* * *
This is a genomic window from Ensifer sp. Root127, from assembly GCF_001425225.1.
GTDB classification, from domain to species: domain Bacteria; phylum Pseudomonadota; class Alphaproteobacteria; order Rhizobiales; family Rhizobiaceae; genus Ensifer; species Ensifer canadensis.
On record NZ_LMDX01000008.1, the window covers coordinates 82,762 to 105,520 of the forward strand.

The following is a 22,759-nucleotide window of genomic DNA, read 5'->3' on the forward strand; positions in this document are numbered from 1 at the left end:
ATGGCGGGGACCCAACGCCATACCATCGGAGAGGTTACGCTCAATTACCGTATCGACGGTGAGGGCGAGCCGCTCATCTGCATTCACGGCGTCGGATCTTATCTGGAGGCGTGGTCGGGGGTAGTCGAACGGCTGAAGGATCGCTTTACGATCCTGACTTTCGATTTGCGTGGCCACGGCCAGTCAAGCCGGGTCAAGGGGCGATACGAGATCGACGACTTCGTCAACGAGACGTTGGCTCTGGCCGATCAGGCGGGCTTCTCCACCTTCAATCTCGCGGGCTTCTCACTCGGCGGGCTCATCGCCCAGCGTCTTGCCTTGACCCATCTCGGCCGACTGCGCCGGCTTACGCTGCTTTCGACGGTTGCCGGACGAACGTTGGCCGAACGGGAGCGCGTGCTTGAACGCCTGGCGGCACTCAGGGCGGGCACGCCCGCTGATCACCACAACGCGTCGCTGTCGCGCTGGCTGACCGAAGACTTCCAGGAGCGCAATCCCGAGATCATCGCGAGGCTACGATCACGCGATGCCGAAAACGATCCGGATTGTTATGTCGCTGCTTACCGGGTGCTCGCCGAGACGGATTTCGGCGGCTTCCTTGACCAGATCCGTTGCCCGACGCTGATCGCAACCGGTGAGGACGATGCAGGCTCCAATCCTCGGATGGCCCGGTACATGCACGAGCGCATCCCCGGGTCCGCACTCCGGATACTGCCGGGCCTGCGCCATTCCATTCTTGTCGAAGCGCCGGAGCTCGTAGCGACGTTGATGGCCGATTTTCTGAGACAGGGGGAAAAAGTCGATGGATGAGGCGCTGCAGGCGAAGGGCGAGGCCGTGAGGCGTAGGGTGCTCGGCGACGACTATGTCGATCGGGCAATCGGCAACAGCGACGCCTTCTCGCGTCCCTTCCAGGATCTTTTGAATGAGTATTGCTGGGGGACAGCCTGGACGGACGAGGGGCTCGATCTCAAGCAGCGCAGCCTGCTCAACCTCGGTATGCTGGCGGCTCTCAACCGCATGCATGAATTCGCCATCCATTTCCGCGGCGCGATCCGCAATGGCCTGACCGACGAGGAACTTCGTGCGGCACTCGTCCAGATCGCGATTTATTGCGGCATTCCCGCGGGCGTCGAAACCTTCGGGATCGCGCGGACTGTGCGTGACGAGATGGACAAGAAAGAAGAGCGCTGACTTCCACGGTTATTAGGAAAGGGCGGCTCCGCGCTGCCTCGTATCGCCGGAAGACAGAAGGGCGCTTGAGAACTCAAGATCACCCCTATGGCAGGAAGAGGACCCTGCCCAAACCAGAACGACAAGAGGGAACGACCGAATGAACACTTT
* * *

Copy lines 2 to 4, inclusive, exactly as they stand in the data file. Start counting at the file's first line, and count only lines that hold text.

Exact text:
GTDB classification, from domain to species: domain Bacteria; phylum Pseudomonadota; class Alphaproteobacteria; order Rhizobiales; family Rhizobiaceae; genus Ensifer; species Ensifer canadensis.
On record NZ_LMDX01000008.1, the window covers coordinates 82,762 to 105,520 of the forward strand.

The following is a 22,759-nucleotide window of genomic DNA, read 5'->3' on the forward strand; positions in this document are numbered from 1 at the left end: